Essential Accidents, Complete Syllogisms and the Possibility of Knowledge:Mulla Sadra’s

Definition of Metaphysics 

 Prof. Sajjad Rizvi


Mulla Sadra’s discussion of the subject matter of metaphysics can be located within the Euclidean paradigm of proof methodology. Starting from first principles and axioms such as the a priori nature of the intuition of being, Sadra postulates propositions and constructs syllogisms to demonstrate the nature of reality. The central question, which is not discussed before him, is why must metaphysics be defined as the study of the essential accidents of being qua being?

 The simple answer is that without such a definition, complete syllogisms concerning the truth cannot be constructed, necessary inferences cannot be made and the pursuit of knowledge can never be certain. The aim of the Euclidean method and of Sadra is to arrive at truth judgments and certain knowledge. This can only be achieved by studying essential accidents of the non-proven subject of being qua being, because only the discussion of essential accidents can ensure that the syllogisms are completed. The aim of the paper is to contribute towards a more analytical, syllogistic and philosophical understanding of the nature of Sadra’s arguments.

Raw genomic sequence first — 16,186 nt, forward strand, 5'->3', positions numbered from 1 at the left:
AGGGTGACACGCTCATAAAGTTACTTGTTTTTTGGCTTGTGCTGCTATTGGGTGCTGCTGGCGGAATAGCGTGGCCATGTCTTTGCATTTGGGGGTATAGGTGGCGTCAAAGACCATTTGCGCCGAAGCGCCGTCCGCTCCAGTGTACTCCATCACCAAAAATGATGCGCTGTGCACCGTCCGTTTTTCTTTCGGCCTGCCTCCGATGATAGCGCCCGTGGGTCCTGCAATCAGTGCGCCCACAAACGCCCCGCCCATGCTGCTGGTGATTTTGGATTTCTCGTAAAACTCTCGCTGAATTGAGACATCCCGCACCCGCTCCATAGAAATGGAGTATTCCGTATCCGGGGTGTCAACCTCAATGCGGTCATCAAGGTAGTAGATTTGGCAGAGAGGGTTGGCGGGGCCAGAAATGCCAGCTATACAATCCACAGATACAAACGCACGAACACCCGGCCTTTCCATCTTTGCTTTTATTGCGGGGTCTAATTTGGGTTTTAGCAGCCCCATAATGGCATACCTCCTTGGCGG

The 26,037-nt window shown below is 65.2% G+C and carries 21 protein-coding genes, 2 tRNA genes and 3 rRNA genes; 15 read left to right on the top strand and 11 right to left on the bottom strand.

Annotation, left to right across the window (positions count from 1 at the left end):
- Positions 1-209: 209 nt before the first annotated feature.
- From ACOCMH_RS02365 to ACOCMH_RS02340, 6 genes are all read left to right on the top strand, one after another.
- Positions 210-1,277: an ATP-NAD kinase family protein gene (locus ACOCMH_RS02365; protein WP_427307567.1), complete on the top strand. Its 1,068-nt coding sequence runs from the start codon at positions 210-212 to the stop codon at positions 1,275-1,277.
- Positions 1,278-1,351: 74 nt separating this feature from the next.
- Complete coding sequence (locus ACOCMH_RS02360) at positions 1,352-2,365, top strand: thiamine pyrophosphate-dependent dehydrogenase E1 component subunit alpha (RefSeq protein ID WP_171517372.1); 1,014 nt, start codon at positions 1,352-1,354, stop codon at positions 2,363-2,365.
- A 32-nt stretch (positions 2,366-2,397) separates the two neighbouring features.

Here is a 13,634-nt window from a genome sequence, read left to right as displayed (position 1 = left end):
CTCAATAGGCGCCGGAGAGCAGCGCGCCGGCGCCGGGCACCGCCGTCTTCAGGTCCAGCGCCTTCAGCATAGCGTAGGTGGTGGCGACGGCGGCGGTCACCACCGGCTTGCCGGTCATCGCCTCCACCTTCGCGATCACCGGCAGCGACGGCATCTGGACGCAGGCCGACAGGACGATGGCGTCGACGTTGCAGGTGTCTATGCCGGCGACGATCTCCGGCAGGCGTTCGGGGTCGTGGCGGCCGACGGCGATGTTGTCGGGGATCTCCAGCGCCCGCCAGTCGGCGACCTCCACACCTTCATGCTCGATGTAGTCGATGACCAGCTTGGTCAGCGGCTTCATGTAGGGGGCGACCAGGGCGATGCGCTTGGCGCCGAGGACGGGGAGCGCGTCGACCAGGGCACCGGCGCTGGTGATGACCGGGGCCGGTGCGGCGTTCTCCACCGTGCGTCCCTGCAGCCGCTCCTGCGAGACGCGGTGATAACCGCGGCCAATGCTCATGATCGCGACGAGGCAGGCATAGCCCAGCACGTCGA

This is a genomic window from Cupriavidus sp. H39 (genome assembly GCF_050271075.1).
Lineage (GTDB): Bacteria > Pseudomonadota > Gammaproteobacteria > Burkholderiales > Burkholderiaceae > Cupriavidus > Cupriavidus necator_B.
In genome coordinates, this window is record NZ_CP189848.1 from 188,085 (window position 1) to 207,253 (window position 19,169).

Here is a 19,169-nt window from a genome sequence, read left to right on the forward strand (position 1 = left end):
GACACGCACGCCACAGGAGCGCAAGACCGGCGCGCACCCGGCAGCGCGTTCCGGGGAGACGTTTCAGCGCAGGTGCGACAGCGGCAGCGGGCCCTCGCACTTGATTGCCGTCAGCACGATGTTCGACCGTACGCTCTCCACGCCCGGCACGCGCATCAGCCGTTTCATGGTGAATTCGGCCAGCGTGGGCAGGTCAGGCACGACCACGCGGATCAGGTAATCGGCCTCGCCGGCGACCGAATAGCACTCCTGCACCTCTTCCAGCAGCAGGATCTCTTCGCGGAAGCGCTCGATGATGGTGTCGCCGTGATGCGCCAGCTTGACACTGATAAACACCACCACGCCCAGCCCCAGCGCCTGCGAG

Print This Document

Save This Document on Your System